Pablo Larrain’s No employs a brilliant visual and narrative strategy for his continued look at the corrosive legacy of Pinochet’s regime, whose closure was anticipated by rival marketing campaigns aimed to depose (“No”) or reinstate him (“Si”). That the opposition (headed up by a newly appointed ad agent played by Bernal) contrives their message as if war crimes were akin to an off flavor in a soda pop only anticipates our modern political climate of sellable candidates and affinity-based politics. The Hi 8 video (if that’s what’s responsible for this beautifully ugly film), the microwave ovens, effusive dance routines and bad anthems, and overall ’80s cheese are diverting of the historical tragedy that lurks beneath the televised (cruddy reception, of course) revolution, then Larrain’s campaign has certainly succeeded in its warning. Leave it to Sony Picture Classics to come up with a suitable ad campaign for its latest purchase.
Possibly the most debated film at Telluride, while not the most hyped (that would be Ben Affleck’s thriller set to the Iranian revolution, Argo) has been the mind-bending, hyper-reflexive documentary The Act of Killing (Joshua Oppenheimer, Denmark), which inverts if not entirely subverts the media/politic axis, exposing Indonesia’s paramilitary reign of terror by interrogating its chief executioners through an uneasy collaboration: enlisting them to re-enact their crimes for film. Not so much a case of giving his subjects enough rope by which to hang themselves, the film literally sets the stage for his pathetically powerfully thugs, led by the most stylish incarnation of evil in one Anwar Congo, to brandish the very wire by which their victims (Chinese Communists) were commonly murdered, while dress-rehearsing for the camera with bravura gleaned from American gangster movies (the connection is among the film’s manifold devastations). The ineffable horror of atrocity is subsumed by its tackily garish reproduction, only to be coughed up as a doubly horrific simulacrum that takes the place of any real fathomable response to violence. Helplessness is both the subject at moral stake as well as the condition the film perversely achieves. An auto-critique of the observational documentary, the film insinuates itself, per Slavoj Zizek, into an ideological system in order to undermine it with a common vocabulary. “What is the most productive reality you can create with your subjects?” implored the outspoken Oppenheimer, who had taken his Q&A outside, into the rain, and under a canopy to field something of a defense. Even if only an audience of 30 remained, it was among the more efficient post-screening discussions I’ve witnessed; fully rapt, zero indifference.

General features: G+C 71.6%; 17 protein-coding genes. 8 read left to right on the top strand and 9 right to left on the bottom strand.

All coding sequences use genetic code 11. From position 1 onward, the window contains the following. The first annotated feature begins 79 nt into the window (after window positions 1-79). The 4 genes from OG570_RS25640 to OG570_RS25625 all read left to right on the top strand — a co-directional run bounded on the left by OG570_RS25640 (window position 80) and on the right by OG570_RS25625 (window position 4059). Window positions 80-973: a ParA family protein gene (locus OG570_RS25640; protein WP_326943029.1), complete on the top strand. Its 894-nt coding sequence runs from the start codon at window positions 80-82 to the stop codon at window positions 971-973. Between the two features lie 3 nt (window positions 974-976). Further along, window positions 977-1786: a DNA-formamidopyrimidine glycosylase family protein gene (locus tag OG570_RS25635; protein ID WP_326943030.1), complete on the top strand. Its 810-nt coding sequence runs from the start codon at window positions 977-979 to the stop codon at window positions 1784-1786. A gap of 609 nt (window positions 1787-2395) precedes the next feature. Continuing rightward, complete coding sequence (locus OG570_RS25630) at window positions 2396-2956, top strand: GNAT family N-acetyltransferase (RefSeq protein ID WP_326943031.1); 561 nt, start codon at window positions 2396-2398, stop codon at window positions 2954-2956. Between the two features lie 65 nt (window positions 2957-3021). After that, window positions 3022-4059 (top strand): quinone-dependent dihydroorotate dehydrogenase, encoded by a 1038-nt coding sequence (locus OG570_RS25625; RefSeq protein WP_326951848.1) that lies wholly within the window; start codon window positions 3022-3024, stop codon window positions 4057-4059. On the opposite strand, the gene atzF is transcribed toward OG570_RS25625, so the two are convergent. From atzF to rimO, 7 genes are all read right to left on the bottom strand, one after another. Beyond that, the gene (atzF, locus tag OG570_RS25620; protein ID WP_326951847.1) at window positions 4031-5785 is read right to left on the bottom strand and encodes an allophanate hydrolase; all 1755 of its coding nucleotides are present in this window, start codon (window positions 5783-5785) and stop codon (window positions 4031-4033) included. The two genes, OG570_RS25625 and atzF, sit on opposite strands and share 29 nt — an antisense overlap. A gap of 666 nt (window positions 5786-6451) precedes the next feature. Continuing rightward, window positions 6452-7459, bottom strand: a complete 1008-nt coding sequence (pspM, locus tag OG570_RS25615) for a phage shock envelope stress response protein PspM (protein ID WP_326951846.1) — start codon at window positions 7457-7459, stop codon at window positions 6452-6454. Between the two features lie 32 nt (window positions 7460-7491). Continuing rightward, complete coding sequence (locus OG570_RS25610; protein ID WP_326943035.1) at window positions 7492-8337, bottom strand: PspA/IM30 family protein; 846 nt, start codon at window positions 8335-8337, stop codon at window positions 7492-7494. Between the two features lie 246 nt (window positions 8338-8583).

If great works of art require ambiguity, they may thus definitively enlist the conscience. Haneke’s moral lessons spook for the way they elicit Oppenheimer’s comment that we are “too often closer to the perpetrators than the victims than we care to admit.” Since Amour, I hadn’t seen so stark an act of euthanasia since Betty Bleu was snuffed out in order to cure the perpetrator of his writer’s block. I don’t much care to know if Haneke’s title is ironic, but I can’t erase from memory the image of Trintignant’s character trapping a pigeon within a blanket and showing some mercy with it. “You can’t force me to let you die,” he tells his ailing wife when she refuses to be nourished. Conversely, you can’t be forced to help someone in need, and therein lies the horror of The Act of Killing and the ever-discreet reveal, however mine, of Haneke’s carefully constructed conceit.
“The altitude makes you teary,” whimpered an elated Greta Gerwig upon reception of Noah Baumbach’s Frances Ha, which owes considerably to her screenwriting talents as well as the fumbling grace of her performance. So faithful to the inadmissible anxieties of a distracted generation for whom sincerity is for suckers, for whom narcissism is a factor of too many mirrors in the bedroom, Frances Ha is so steeped in the intrinsic logic of its characters’ irony that it’s difficult to see that this pop record of a film is richly composed (and yeah, that’s Delerue on the soundtrack) by Baumbach. There’s a good possibility that Gerwig’s Frances is too young to know Carax’s Mauvais Sang, though she’s participant to a city dash inspired by the film’s David Bowie-scored tracking shot. It’s an ecstatic moment that, because of and not in spite of its levity, might be described as magical. But that would take me out of the Zone.